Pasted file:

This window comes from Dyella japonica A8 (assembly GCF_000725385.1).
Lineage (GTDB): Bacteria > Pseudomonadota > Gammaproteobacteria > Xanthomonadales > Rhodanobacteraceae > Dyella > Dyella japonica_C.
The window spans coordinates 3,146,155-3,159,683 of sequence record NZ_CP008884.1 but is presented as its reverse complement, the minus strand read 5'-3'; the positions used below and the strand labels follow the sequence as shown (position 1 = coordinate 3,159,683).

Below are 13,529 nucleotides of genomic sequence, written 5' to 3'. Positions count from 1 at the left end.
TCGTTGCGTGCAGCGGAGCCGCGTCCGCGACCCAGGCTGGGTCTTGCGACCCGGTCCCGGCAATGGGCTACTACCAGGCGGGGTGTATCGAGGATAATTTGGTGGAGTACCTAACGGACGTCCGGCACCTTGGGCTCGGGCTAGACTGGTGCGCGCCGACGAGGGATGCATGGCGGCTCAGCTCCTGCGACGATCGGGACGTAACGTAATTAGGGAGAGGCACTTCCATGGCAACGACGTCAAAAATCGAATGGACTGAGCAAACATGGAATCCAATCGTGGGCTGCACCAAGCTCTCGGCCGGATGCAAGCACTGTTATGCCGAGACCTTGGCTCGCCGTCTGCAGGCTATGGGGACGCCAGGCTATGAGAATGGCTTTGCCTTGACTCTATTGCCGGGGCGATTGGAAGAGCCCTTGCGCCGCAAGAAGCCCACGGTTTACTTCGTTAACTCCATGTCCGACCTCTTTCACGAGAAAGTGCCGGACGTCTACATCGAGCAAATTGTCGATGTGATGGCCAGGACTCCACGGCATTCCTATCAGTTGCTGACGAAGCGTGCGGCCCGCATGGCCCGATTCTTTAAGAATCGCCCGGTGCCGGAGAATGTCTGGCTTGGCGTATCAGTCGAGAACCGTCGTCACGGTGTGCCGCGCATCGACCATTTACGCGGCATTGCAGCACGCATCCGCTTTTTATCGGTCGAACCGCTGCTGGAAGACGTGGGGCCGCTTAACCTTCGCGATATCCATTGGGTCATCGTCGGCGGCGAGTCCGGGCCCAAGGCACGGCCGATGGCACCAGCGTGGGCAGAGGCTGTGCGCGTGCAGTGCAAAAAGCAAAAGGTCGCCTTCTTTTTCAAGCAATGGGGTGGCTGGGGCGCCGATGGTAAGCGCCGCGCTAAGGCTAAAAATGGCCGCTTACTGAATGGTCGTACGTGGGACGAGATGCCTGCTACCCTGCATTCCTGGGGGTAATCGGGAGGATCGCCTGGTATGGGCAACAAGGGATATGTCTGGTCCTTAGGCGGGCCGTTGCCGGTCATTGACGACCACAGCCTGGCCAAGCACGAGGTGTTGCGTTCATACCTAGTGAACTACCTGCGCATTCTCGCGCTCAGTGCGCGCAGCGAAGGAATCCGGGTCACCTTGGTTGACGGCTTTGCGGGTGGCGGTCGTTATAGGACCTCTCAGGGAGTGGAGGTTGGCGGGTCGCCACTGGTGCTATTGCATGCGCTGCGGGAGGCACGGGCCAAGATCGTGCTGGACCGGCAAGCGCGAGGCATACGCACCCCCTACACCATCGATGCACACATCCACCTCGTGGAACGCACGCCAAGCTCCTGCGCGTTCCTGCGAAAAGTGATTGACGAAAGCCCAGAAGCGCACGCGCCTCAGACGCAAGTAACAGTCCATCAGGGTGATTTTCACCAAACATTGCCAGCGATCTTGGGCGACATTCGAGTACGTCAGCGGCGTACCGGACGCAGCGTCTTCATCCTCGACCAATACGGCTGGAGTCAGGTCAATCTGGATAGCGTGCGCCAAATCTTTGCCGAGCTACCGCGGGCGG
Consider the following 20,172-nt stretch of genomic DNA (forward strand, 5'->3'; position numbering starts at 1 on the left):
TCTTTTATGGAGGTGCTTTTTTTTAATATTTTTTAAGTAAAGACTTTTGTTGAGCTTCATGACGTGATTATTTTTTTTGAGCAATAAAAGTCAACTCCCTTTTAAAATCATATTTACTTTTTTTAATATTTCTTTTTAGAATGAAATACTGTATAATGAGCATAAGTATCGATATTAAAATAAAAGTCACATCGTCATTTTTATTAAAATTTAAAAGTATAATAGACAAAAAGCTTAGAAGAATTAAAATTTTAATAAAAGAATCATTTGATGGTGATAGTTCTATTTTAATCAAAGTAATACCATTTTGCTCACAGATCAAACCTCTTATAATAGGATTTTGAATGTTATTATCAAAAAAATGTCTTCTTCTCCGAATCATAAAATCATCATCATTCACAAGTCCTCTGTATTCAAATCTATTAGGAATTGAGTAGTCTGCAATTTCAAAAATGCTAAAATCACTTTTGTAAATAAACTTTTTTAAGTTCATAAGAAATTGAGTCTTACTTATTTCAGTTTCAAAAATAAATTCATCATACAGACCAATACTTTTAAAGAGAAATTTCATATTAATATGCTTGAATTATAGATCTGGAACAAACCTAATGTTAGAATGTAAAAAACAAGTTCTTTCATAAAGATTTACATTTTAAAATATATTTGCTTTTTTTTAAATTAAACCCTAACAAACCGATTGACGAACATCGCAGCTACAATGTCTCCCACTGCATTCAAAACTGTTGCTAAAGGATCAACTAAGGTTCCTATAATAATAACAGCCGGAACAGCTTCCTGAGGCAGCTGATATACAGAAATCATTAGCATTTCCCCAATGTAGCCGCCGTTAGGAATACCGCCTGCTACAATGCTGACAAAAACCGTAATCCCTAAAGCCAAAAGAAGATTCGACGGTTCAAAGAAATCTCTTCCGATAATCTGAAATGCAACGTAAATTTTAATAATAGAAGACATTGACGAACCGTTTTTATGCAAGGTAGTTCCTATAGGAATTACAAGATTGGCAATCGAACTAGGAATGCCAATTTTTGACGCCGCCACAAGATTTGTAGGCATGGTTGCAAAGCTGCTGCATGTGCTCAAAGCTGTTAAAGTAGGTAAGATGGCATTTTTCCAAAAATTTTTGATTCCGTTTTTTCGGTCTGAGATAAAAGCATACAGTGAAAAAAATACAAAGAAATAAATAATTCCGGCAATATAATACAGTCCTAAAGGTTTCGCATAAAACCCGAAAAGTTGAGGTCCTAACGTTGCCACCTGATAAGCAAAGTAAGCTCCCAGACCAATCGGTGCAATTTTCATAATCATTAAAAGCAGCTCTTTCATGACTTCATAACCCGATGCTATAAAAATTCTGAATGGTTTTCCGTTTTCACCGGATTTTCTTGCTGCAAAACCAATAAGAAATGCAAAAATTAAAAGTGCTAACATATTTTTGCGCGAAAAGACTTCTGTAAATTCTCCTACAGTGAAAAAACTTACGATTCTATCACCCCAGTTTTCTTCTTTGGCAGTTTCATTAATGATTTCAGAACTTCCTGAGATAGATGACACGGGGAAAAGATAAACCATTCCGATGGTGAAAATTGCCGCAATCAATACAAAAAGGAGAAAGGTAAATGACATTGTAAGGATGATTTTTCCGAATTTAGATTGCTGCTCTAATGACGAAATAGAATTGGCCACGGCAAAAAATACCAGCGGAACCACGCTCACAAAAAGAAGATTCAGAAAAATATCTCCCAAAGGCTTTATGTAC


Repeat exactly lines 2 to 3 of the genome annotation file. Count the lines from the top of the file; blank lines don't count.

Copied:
Lineage (GTDB): Bacteria > Pseudomonadota > Gammaproteobacteria > Xanthomonadales > Rhodanobacteraceae > Dyella > Dyella japonica_C.
The window spans coordinates 3,146,155-3,159,683 of sequence record NZ_CP008884.1 but is presented as its reverse complement, the minus strand read 5'-3'; the positions used below and the strand labels follow the sequence as shown (position 1 = coordinate 3,159,683).